The objective of this program in support of HRIDAY is to strengthen institutional capacity of cities to undertake governance reforms, planning and programmes implementation to achieve the goal of sustainable and inclusive cities, with specific focus on integrated city development planning and urban revitalization.
Component 1: Policy Mainstreaming and Knowledge Management Activity 1.1: Review of IHCDP guidelines tailored to HRIDAY and of modules for urban revitalization integrated in city planning and development, and preparation of guidelines for heritage management plans and detailed project report. Activity 1.2: Organization of a national workshop on urban revitalization to be used as a platform for sharing the lessons learned and experiences from the IHCDP in tandem with the launching of this TA. Activity 1.3: Sensitization, exposure visits and training workshops for public officials and city managers at state and regional levels. Activity 1.4: International field visit for public officials and state/city managers for first hand exposure to good practices in urban revitalization. Component 2: Technical Assistance and Capacity Support to States Activity 2.1: Setting up State Heritage Cells. Activity 2.2: Selecting and implanting of interns in the State Heritage Cells. Activity 2.3: Coordinating multi-department and multi-stakeholder participation and coordination. Activity 2.4: Review of state-level regulatory and institutional framework for urban revitalization. Component 3: Technical Assistance and Advisory Support to Cities. Activity 3.1: Setting up/strengthening Heritage Committees within urban local bodies. Activity 3.2: Coordinating multi-department and multi-stakeholder participation and collaboration. Activity 3.3: Knowledge support for preparing city profiles and heritage management plans. Activity 3.4: Develop criteria for selection of pilot projects. Activity 3.5: Technical oversight for preparation of Detailed Project Reports (DPRs) by urban institutions/consultancy firms. Activity 3.6: Technical oversight of project implementation. Activity 3.7: Information, Education and Communication (IEC). Component 4: Program Management. Activity 4.1: Implementing the Scheme, monitoring its progress and quality control of activities funded by the Scheme, and Advisory support to MoUD’s Empowered Committee (decision-making body) and Technical Committee (advisory body) and technical support to states and cities.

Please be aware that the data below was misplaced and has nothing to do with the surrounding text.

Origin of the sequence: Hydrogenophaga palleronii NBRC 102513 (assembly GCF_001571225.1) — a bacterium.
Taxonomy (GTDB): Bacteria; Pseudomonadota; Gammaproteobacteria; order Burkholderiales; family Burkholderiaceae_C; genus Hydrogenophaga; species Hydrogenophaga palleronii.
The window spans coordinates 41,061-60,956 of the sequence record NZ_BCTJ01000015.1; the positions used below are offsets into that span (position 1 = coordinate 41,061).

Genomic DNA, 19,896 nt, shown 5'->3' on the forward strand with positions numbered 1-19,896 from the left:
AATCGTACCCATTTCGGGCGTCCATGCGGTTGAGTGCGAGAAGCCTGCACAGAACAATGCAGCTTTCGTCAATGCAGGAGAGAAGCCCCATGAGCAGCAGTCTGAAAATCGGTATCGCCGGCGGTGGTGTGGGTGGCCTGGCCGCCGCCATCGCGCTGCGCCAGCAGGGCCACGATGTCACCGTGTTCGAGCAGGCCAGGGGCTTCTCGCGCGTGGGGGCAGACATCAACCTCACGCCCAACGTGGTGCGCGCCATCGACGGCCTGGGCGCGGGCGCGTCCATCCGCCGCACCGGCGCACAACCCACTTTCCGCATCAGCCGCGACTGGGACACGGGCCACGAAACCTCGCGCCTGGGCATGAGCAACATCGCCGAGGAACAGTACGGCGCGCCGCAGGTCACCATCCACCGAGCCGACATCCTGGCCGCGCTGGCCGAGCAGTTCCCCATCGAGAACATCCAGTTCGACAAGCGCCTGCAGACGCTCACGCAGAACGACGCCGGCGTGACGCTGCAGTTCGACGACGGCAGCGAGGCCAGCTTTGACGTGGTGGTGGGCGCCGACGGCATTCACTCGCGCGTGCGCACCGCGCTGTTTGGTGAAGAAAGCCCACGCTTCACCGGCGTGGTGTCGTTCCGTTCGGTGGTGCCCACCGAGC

Expected Impacts and Results
• An improved national policy framework for urban revitalization • Strengthened systems and management capacities at city, state and national levels for urban revitalization linked to poverty reduction, with a focus on the Ministry of Urban Development (MoUD), which plays a nodal role in planning and infrastructure provision in Indian cities • Institutionalization of tested approaches, systems and institutional arrangements for valuing urban heritage assets and delivering adequate services in heritage cities and historic areas in the 10 states of the 12 selected HRIDAY cities • Mechanisms to engage citizens in urban revitalization planning and decision making processes established